"A Perfect Fit"

Sergio Rouco is a veteran of coaching. Just don't call him a vet.

He isn't a fan of the designation, frankly. The term "vet" implies an older coach, a coach with grey sprinkled throughout his hair, barring there is much hair left. Wrinkles. Sage advice. Years and years and years in a carousel of a profession.

Rouco, 50, doesn't feel his age or the years he has put into coaching. And he has a full head of hair, for those wondering. Actually, he is as energetic as ever. His two kids have something to do with that, namely his 2-year-old.

"I'm not very happy being the veteran," Rouco said. "You know what? I get a laugh out of it, because I've been in (coaching) such a long time. It goes fast, man. Time goes fast."

But whether he likes it or not, Rouco is exactly that for Ole Miss head coach Andy Kennedy -- the veteran coach, the go-to collaborator on a completely overhauled coaching staff also including Bill Armstrong and Al Pinkins.

"I'm here to make it as easy as possible, that coach can go on that court and win ballgames," Rouco said, his new office all but bare inside the team's practice facility. "That's what I'm here for."

Sergio Rouco
File Photo
Rouco was hired earlier this month, bringing his 24 years of coaching at the high school, college and international levels to the bench.

Perhaps more importantly, though, Rouco has been in Kennedy's shoes. He has faced similar pressures.

Rouco was the head coach at Florida International for five seasons, and was also twice an assistant at the school. He even spent a season on the staff of Billy Gillispie, when Gillispie was the head coach at UTEP.

He understands the demands of the job.

"Sometimes you try to put everything on your shoulders." Rouco said. "I've been where coach has been, and you try to do everything on your own. You feel that if you don't do it yourself, then it won't get done the right way. You want to get it done right. I think it alleviates a lot of responsibilities on him."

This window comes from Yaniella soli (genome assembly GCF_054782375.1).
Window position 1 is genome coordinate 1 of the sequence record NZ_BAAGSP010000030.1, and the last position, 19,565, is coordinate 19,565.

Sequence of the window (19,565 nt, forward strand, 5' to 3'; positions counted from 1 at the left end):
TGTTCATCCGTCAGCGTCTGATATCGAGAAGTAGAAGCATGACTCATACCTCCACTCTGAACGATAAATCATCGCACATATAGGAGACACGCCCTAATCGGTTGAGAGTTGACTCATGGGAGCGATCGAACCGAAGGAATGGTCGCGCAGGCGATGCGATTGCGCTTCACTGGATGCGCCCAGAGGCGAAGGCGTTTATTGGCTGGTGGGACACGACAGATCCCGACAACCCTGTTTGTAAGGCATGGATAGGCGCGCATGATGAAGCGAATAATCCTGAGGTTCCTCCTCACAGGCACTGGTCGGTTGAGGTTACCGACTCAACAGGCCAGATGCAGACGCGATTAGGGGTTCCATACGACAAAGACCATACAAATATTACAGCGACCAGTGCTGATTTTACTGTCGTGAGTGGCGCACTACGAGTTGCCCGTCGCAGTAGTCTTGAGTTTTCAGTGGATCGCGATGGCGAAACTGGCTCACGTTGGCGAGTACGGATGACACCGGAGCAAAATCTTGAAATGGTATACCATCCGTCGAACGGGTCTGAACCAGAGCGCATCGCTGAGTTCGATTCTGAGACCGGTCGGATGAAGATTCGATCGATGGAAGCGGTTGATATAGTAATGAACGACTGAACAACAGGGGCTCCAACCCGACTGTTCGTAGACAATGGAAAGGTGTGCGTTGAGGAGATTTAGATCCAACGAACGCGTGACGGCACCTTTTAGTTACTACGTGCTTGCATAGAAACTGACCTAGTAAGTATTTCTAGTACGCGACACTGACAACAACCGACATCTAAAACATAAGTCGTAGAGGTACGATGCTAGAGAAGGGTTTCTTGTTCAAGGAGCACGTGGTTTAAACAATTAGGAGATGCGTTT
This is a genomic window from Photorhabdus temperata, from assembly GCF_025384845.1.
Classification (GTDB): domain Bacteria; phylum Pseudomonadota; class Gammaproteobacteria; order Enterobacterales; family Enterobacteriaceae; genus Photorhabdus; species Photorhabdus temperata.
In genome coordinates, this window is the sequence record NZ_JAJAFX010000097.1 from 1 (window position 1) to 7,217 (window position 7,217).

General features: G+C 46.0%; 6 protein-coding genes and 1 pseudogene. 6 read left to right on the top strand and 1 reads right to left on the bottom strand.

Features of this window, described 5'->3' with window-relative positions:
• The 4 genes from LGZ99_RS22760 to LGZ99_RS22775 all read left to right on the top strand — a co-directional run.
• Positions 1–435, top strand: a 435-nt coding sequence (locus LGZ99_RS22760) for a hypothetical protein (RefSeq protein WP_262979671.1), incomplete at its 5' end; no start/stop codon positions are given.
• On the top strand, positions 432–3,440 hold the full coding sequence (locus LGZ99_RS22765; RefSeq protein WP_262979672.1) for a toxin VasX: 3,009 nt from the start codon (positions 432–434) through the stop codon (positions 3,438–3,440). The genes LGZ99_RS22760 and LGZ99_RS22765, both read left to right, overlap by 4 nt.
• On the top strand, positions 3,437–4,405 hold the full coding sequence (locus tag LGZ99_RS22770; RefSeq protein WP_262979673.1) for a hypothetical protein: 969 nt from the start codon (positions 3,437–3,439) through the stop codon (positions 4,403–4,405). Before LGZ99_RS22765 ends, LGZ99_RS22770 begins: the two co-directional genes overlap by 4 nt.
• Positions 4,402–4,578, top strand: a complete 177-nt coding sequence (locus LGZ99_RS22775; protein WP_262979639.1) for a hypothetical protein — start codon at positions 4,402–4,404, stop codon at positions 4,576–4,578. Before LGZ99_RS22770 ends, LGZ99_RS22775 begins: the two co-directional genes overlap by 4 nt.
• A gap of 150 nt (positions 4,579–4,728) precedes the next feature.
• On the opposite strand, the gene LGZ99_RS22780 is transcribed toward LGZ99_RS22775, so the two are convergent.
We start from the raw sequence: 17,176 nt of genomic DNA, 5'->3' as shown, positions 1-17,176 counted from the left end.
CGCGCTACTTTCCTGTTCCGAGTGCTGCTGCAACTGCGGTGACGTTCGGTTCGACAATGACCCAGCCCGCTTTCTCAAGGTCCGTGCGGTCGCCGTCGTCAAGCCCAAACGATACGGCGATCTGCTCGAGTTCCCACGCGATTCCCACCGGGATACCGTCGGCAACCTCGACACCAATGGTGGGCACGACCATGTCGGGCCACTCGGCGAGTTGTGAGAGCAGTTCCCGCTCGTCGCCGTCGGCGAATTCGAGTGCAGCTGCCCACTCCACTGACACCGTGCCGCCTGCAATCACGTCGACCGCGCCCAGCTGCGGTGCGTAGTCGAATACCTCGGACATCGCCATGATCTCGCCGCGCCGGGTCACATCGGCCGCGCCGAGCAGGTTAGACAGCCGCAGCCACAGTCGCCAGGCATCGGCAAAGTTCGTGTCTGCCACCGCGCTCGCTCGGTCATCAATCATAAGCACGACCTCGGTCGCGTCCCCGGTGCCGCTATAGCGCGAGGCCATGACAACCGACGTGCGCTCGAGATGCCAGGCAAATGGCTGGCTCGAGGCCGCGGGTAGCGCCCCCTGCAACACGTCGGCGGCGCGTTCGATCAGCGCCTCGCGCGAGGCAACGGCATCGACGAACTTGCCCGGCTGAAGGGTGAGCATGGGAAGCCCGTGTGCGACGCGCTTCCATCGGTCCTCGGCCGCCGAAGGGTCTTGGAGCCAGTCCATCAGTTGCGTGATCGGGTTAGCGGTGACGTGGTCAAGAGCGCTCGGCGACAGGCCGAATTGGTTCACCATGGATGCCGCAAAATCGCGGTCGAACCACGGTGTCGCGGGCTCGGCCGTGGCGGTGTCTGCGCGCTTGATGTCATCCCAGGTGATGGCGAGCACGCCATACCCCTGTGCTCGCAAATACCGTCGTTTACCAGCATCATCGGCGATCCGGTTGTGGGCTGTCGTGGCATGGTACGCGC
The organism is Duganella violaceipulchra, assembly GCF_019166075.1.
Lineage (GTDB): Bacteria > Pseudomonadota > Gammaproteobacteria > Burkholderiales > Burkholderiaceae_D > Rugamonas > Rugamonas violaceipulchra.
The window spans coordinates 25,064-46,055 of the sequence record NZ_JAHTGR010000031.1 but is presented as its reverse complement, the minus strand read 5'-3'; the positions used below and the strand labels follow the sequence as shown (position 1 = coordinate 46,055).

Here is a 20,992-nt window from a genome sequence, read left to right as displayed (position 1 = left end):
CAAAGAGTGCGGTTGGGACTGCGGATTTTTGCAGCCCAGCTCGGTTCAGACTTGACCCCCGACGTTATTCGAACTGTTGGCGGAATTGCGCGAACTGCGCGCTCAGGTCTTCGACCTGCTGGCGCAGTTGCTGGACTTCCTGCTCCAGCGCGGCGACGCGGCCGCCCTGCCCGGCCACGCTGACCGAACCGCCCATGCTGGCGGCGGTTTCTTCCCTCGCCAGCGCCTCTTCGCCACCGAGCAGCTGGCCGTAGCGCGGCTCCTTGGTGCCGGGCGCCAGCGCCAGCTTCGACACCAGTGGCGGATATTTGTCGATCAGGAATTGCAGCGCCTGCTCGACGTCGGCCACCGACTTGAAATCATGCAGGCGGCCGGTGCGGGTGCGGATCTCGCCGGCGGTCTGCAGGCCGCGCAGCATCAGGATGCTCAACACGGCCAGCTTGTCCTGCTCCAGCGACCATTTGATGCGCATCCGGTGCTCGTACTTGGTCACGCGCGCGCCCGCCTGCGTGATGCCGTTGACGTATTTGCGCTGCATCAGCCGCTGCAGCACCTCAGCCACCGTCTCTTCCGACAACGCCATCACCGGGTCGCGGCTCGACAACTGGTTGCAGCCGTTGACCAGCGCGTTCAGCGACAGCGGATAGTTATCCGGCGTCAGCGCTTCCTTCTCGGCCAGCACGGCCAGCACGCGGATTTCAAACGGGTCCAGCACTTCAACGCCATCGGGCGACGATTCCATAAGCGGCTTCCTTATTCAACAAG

Armstrong will coach the guards, Pinkins the post players. Rouco, meanwhile, will oversee both, as a head coach would do. In practice, "(Coach Kennedy will) be on one side, I'll be on the other side," Rouco said -- a perfect match.

"Having games under your belt as a head coach, it's another set of eyes, another guy that can motivate you as a head coach in a certain way or pick you up or bring you down or whatever," Rouco said. "But my job is to keep coach even-keel; to take away as many headaches from him, that what he has to do is coach."

Ole Miss was the right job at the right time for Rouco, a Miami, Fla., native. He spent last season as the head coach of the Marinos de Anzoategui in Venezuela, far from his roots in college. He enjoyed the work, and the money was good. "But I love America, man," he said.

When Kennedy called, Rouco showed immediate interest. He said he was drawn to the direction of the program, Kennedy having led Ole Miss to four 20-win seasons in his five years as head coach. And he saw a team close to being a contender for the NCAA tournament.

Ole Miss was 20-14 overall a year ago, its season ending with a first-round loss to California in the National Invitation Tournament.

"It was a perfect fit," he said. "I'm blessed. There's not many jobs of this caliber around, and I'm just fortunate to have been chosen by coach and that he has the confidence in me that I can help him take this program to another level."

Now begins the process of building relationships with the players and guiding them not only on the court, but off the court as well -- a part of the job Rouco embraces with great affection. Rouco was the only member of his family to obtain a college degree.

"I think one of my biggest pluses is my relationship with players," he said.

But don't expect an old-timer's approach.

"My family, they're so excited about being here. We're very, very happy and fortunate to be here."

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